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The Yo-yo effect means people rapidly gaining weight after a diet. Other words for this activity are yo-yo dieting or weight cycling. People's weight can move down and back up like a yo-yo when they follow several diets one after another. A person's weight after the diet is often higher than it was before dieting.
The Steps[change | change source]
The steps to the weight cycle are normal eating, weight gain, diet, metabolism slow-down, and end of the diet. But they repeat again and that’s the Yo-Yo effect. For example, Sherman Morrison talks about someone on the website healevate.com, saying, “In the 1990’s she got up to 237 pounds, dropped it back down to 160 in the early 2000’s, but then crept back up over 200. Recently, however, she shed 30 pounds using Weight Watchers.” Which means she first gained weight, then she lost weight, and finally she gained it back. Basically, Morrison is describing that the Yo-Yo effect is gaining and losing weight over and over again.
Causes[change | change source]
The body needs less energy after losing weight on a diet. People have less fatty tissue and often less muscle after the diet. Muscle tissue needs more energy than fatty tissue. Reducing the amount of muscle tissue therefore reduces the need for energy. Also, limit the number of calories people take in. At some point, a dieter's body will change the way it uses energy if there are less calories to burn. The body does this to make sure it survives when less food is available. These changes in the body cause people to gain weight rapidly when they stop dieting and return to their old eating habits.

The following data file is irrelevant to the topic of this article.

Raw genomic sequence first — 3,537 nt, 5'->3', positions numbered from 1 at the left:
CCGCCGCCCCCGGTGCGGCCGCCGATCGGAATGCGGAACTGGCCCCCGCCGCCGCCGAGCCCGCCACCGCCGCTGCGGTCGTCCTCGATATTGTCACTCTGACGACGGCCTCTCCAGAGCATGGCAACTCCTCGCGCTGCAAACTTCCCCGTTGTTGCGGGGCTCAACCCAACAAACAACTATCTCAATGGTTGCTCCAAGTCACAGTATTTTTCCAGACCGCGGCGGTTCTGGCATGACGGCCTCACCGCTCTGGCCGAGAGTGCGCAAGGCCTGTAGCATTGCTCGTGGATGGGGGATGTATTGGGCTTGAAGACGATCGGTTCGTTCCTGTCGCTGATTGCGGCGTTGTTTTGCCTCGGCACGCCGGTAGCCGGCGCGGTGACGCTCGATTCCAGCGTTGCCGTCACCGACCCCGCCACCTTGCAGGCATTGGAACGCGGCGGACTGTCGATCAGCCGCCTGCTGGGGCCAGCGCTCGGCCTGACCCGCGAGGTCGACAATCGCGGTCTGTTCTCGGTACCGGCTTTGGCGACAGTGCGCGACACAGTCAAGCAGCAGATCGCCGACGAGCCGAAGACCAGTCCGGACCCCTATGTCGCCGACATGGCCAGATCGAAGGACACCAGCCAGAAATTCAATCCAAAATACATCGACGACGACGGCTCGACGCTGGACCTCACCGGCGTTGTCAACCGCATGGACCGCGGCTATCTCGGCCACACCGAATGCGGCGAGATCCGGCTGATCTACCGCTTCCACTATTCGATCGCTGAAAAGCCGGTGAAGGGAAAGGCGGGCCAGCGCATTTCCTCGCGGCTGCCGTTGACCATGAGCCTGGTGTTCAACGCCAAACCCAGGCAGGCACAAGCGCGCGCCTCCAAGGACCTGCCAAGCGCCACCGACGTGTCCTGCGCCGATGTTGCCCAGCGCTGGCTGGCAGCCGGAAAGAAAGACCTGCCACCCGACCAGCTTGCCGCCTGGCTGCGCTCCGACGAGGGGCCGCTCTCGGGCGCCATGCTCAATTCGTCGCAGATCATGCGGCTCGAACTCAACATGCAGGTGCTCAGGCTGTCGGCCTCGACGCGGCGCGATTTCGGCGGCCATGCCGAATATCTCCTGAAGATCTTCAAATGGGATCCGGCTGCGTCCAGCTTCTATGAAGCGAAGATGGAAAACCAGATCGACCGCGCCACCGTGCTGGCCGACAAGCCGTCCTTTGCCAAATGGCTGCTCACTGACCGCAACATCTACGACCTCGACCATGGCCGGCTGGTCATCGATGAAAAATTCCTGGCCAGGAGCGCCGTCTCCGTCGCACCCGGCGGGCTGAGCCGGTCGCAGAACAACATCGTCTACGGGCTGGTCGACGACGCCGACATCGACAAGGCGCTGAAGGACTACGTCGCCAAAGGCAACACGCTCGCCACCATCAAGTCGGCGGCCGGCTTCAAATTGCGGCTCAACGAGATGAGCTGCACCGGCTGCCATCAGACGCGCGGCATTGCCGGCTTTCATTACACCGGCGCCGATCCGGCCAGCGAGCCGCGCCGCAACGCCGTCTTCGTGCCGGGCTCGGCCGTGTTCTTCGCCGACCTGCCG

Avoiding It[change | change source]
People can avoid the yo-yo effect by changing their diet. If a diet works without the body switching to a more efficient way of using calories, there will be no yo-yo effect. A diet should change the dieter's eating habits for a long time. New eating habits should not give the body more energy than it needs. At the end of the diet, it also makes sense to raise the number of calories someone eats slowly. Exercise and sports can increase the amount of calories burned by the body rather than turned into fat.
Celebrities suffering from It[change | change source]
Several celebrities have struggled with the Yo-Yo effect. For example, Oprah Winfrey, Kirstie Alley, and Tyra Banks all struggled in different ways. Oprah Winfrey lost 68 pounds and gained back to 237 pounds and she needed weight watchers. Kirstie Alley she lost 75 pounds and then she gained them all back and she left Jenny Craig. Weight Watchers is a group of people that want to lose weight and they help you with what you can eat and what you can’t eat. The Jenny Craig method is a three-level plan that helps people lose weight and keep it off.
At the first level, the program teaches clients how to eat the foods they want in small, frequent portions. At the second level, the program teaches clients how to increase their energy levels via simple activity. At the third level, the program teaches clients how to build more balance into their lives in order to maintain weight loss and healthy diet. Tyra Banks gained 30 pounds and lost a few pounds and then she had gotten up to 161 pounds and she ended up not feeling like she is sorry for being fat and not fitting in clothes. That means without staying on track all the time, it will affect people if they start eating the way they used to eat since they already lost weight. They are basically telling us that people needed Weight Watchers or Jenny Craig to help them lose weight and keep it off.